Lemonade Stand wins Tropfest

A comedy about a young man and his grandfather’s fight to save their lemonade stand has won the Tropfest short film festival.

Lemonade Stand, directed by Alethea Jones, produced by Julian Costanzo and written and starring Tim Potter took out the top prize from a shortlist of 16 films.

Jones told Encore: “We made it for a few thousand dollars. I was doing an attachment on Neighbours and the producers were gracious to offer Neighbours’ props, the show’s art director’s assistant was our production designer and we had pre-production meetings on set.”

The shoot went for two and a half days in late December.

Ahead for Jones, she said: “When we won the IF Award we had nothing to back that up with so I made sure for Tropfest I had some more work. I have a short film, Dave’s Dead and I also have five feature film scripts I’m working on, and one might get up. Tim Potter has created an amazing TV series and we’ve got a pilot script… And I’m getting married in March.”

Jones also teaches at Swinburne and directed an episode of Matchbox Pictures’ Anatomy and goes on ABC in March – “that was my meal ticket for all of last year.”

Judges for the film festival included Australian actors Geoffrey Rush, Cate Blanchett, Toni Collette, Nicole Kidman, and Jason Gann and directors Alex Proyas and Kieran Darcy-Smith, as well as Tropfest Arabia winner Jassem Jabbouri and American filmmaker Charles Randolph.

This was the first year the festival stretched to three days with a filmmaker symposium and other events over the weekend finishing with the screening of the films.

The outdoor festival, held in Sydney’s The Domain, and broadcast to other live sites around Australia and New Zealand was marred by an electrical storm, with many people leaving throughout the night.

Jones also won Most Popular Film for When the Wind Changes at 2011’s Flickerfest. The film also won the IF Award for best short film and best comedy at last year’s St Kilda Film Festival.


  1. Hando Calrissian
    20 Feb 12
    10:31 am

  2. Bahaha SWIMBURN!!! You’re revealing a significant lack of knowledge there Encore!!! Hahahah seriously hilarious. The VCA course as we know it evolved from the original *Swinburne* course. Hell, the uni probably advertises in Encore. But sure, call it what the hell you want. To hell with research and subediting! And knowing your shit.

  3. Colin Delaney
    20 Feb 12
    10:44 am

  4. Hi Hando,

    It has been corrected. Yes, typos can happen sometimes.

    – Colin

  5. JHN
    20 Feb 12
    7:01 pm

  6. OK- is this for real? OMG this short is absolute rubbish…but a lot of people will say it’s ‘really innovative and deep…maaaan and that I dont get it. Well let me tell you-I dont get it as there is nothing to get!! Tropfest sucks.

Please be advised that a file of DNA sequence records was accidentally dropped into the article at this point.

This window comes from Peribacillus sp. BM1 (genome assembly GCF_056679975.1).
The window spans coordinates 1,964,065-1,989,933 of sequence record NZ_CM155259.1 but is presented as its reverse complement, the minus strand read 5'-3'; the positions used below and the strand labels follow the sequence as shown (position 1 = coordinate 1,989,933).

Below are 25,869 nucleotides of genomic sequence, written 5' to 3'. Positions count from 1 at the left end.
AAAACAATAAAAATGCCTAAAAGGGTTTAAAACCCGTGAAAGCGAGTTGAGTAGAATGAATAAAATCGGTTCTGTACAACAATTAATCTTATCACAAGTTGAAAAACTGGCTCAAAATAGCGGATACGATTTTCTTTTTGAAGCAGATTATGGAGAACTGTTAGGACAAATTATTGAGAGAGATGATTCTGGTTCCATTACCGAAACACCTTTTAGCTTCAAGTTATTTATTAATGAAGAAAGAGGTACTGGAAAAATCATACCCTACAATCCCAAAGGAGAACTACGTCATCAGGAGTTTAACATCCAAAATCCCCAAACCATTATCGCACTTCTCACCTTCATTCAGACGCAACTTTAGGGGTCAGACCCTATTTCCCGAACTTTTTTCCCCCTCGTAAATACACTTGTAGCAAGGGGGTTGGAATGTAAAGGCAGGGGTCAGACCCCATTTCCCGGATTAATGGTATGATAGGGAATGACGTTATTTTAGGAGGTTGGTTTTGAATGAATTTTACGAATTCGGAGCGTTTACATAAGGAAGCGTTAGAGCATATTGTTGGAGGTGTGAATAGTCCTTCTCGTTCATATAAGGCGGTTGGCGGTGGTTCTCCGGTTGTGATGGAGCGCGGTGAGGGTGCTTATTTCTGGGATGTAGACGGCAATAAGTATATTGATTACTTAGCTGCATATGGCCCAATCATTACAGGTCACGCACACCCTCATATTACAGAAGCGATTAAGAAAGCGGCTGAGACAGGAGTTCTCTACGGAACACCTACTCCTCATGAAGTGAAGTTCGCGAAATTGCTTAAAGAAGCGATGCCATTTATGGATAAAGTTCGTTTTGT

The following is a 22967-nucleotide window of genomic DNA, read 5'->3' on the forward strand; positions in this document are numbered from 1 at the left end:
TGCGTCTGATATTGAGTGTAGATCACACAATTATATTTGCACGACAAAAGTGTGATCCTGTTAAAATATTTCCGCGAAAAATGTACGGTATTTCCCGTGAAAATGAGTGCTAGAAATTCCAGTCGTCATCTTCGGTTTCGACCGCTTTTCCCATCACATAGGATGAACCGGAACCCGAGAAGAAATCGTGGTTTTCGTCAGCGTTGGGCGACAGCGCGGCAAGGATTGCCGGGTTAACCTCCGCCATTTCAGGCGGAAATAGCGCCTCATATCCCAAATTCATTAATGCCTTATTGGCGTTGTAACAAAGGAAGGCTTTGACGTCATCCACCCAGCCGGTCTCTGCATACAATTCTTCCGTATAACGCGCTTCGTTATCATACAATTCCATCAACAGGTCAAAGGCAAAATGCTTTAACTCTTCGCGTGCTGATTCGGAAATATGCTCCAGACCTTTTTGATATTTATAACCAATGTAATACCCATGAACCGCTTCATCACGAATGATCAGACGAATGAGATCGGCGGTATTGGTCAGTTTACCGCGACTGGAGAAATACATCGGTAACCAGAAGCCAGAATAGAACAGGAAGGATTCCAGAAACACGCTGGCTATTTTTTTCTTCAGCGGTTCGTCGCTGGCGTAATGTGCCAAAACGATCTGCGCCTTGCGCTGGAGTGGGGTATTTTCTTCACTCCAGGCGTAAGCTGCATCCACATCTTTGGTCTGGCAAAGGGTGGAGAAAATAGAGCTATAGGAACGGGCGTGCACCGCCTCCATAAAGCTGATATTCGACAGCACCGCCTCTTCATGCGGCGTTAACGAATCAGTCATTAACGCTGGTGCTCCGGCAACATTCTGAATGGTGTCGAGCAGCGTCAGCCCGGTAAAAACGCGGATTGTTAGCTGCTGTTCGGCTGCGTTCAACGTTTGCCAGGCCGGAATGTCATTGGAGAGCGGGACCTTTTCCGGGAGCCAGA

7. Marty
    21 Feb 12
    9:49 am

  8. Umm, was this supposed to be a comedy? I admit it’s nicely shot – cinematography is top notch. But was I supposed to laugh at this?

  9. Brian
    21 Feb 12
    12:48 pm

  10. I thought it was great, couldn’t stop watching. JHN, did you really hate this or are just bitter your short didn’t win?

    Anyway, this was much better than the film that won a few years back. Remember the ‘comedy’ about a guy crying all day because he had to work as a radio shock jock. That video made me want to give up on tropfest all together.

  11. richard moss
    28 Feb 12
    12:35 pm

  12. Lemonade Stand may be considered off beat, it may be considered frivolous or slightly less Australian and slightly more US in its culture, given that lemonade in Australia has always been a sweet, fizzy, clear soft drink in a bottle, and the notion of Lemonade stalls out in front of the house, is profoundly American. However, this is no good reason, in my mind, to attack and degrade it as unfunny or “Rubbish” or, in fact, to denigrate it in any way or for any good reason. This rather inoffensive piece, is not only well shot (as has been noted) but also shows genuine warmth, and a willingness to get outside the square to entertain an audience. The cast fits like a jigsaw, and is superior to some other Australian films, where characters have often been undermined by inappropriate casting. The story is well told, though I am personally averse to the use of the simple cartooning as employed in this piece, and the overall effect of the piece is satisfying and entertaining. I am appalled at those who have canned it here, it is not a great comedy classic, but it deserves much more support than the few here have given it.